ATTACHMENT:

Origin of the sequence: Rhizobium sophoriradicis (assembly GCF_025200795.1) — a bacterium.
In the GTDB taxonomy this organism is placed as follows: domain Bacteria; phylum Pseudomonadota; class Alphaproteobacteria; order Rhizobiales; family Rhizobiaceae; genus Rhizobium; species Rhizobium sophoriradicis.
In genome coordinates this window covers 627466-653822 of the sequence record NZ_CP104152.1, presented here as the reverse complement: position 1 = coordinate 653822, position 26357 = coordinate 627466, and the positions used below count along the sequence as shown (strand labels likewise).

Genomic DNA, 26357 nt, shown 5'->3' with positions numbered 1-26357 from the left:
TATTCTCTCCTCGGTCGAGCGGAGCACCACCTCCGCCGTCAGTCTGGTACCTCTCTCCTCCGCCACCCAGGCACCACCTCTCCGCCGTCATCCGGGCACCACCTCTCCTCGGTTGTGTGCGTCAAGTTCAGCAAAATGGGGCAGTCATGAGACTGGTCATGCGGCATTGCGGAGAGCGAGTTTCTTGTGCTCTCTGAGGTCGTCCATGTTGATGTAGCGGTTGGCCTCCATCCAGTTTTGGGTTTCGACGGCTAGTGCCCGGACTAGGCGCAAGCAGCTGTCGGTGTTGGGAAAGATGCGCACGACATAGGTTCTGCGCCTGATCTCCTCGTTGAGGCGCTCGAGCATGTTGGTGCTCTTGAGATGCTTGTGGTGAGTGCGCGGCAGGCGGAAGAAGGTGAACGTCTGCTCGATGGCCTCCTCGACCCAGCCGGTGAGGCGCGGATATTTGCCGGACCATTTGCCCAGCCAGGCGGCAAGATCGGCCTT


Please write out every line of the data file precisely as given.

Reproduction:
Origin of the sequence: Rhizobium sophoriradicis (assembly GCF_025200795.1) — a bacterium.
In the GTDB taxonomy this organism is placed as follows: domain Bacteria; phylum Pseudomonadota; class Alphaproteobacteria; order Rhizobiales; family Rhizobiaceae; genus Rhizobium; species Rhizobium sophoriradicis.
In genome coordinates this window covers 627466-653822 of the sequence record NZ_CP104152.1, presented here as the reverse complement: position 1 = coordinate 653822, position 26357 = coordinate 627466, and the positions used below count along the sequence as shown (strand labels likewise).

Genomic DNA, 26357 nt, shown 5'->3' with positions numbered 1-26357 from the left:
TATTCTCTCCTCGGTCGAGCGGAGCACCACCTCCGCCGTCAGTCTGGTACCTCTCTCCTCCGCCACCCAGGCACCACCTCTCCGCCGTCATCCGGGCACCACCTCTCCTCGGTTGTGTGCGTCAAGTTCAGCAAAATGGGGCAGTCATGAGACTGGTCATGCGGCATTGCGGAGAGCGAGTTTCTTGTGCTCTCTGAGGTCGTCCATGTTGATGTAGCGGTTGGCCTCCATCCAGTTTTGGGTTTCGACGGCTAGTGCCCGGACTAGGCGCAAGCAGCTGTCGGTGTTGGGAAAGATGCGCACGACATAGGTTCTGCGCCTGATCTCCTCGTTGAGGCGCTCGAGCATGTTGGTGCTCTTGAGATGCTTGTGGTGAGTGCGCGGCAGGCGGAAGAAGGTGAACGTCTGCTCGATGGCCTCCTCGACCCAGCCGGTGAGGCGCGGATATTTGCCGGACCATTTGCCCAGCCAGGCGGCAAGATCGGCCTT